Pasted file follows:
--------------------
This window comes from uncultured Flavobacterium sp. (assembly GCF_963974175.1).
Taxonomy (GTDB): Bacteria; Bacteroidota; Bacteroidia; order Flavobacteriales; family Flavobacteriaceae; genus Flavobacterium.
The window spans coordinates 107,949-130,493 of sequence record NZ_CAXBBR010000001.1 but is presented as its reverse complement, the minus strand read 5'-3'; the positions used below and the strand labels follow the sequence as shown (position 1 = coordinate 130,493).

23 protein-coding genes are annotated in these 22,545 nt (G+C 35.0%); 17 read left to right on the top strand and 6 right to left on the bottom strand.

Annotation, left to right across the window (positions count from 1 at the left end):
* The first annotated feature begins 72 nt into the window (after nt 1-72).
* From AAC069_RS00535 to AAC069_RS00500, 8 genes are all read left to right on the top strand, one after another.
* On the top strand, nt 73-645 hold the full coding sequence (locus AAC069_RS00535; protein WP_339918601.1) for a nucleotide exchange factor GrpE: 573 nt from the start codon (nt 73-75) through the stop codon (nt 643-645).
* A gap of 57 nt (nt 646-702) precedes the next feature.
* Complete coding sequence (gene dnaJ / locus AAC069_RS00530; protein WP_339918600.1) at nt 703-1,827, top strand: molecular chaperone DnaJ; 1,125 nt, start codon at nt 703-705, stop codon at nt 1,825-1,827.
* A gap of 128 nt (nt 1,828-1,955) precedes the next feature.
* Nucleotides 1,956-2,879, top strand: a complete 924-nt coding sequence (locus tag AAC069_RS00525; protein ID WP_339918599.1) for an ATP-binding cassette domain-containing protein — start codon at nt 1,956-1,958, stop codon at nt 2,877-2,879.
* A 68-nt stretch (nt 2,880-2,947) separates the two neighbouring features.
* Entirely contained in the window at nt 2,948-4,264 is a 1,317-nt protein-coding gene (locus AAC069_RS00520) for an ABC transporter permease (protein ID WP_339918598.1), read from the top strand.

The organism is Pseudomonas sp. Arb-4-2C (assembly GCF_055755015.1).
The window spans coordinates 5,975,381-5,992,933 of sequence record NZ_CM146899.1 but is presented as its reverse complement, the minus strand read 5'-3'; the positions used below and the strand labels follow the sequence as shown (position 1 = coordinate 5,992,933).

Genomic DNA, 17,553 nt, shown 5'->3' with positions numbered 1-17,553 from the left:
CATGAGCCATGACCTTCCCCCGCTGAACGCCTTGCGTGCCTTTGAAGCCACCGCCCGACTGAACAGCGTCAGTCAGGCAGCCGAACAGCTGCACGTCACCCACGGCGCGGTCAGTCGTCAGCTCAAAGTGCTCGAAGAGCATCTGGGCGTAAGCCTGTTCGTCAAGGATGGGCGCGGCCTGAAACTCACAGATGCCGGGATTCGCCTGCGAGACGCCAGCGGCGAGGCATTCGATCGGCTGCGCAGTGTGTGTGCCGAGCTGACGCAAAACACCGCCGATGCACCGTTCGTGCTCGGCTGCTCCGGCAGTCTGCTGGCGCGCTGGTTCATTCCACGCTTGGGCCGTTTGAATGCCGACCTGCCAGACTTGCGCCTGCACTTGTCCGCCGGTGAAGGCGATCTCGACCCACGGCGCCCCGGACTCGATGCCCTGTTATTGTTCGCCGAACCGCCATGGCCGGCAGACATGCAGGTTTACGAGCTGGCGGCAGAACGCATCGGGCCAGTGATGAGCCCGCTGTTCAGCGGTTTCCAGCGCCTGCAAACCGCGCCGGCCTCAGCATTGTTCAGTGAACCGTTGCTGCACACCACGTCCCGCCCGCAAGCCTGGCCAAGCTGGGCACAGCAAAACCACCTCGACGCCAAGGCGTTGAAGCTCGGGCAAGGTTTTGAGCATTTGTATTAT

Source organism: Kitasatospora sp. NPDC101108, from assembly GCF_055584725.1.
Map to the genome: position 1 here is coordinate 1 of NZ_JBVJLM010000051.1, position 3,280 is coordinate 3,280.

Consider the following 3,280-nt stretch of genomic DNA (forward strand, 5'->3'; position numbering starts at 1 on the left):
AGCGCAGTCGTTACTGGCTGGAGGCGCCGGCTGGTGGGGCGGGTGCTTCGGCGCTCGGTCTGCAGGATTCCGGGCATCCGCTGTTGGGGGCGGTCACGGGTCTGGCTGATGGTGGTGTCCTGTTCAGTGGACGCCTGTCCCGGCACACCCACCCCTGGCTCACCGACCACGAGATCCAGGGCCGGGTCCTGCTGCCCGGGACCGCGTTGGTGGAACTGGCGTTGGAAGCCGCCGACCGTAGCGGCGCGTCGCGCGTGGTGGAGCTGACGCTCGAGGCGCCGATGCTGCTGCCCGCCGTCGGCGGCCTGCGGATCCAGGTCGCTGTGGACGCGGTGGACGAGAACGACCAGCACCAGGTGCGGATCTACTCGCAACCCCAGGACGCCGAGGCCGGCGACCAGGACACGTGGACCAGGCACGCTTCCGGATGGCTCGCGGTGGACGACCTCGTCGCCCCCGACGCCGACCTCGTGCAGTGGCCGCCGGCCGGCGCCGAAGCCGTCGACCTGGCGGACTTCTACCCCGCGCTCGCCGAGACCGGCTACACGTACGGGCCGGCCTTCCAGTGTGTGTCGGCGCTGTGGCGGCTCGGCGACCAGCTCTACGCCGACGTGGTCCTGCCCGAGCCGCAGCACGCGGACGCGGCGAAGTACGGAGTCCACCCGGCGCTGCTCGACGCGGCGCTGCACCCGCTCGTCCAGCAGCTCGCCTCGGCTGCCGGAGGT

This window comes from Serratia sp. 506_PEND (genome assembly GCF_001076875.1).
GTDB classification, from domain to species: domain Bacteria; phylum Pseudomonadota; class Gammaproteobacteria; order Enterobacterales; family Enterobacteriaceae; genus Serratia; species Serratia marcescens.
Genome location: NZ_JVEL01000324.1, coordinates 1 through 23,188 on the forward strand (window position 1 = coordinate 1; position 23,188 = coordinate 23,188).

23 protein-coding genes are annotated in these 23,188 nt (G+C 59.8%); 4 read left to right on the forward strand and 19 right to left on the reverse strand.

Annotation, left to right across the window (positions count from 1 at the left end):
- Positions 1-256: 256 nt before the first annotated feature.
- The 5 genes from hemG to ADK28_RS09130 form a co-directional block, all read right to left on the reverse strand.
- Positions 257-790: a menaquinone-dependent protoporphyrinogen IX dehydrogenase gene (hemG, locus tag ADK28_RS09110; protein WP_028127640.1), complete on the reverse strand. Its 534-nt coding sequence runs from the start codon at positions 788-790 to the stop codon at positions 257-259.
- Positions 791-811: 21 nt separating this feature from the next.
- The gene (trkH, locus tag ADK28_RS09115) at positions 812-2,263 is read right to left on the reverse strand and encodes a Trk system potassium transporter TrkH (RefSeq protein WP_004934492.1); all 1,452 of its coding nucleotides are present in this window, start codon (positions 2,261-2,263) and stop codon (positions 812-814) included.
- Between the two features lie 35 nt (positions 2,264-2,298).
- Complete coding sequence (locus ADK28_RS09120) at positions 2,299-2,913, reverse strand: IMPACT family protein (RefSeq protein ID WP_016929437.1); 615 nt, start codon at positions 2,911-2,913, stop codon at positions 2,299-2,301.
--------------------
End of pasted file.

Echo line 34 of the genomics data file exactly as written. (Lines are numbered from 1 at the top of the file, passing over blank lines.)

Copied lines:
- Complete coding sequence (locus ADK28_RS09120) at positions 2,299-2,913, reverse strand: IMPACT family protein (RefSeq protein ID WP_016929437.1); 615 nt, start codon at positions 2,911-2,913, stop codon at positions 2,299-2,301.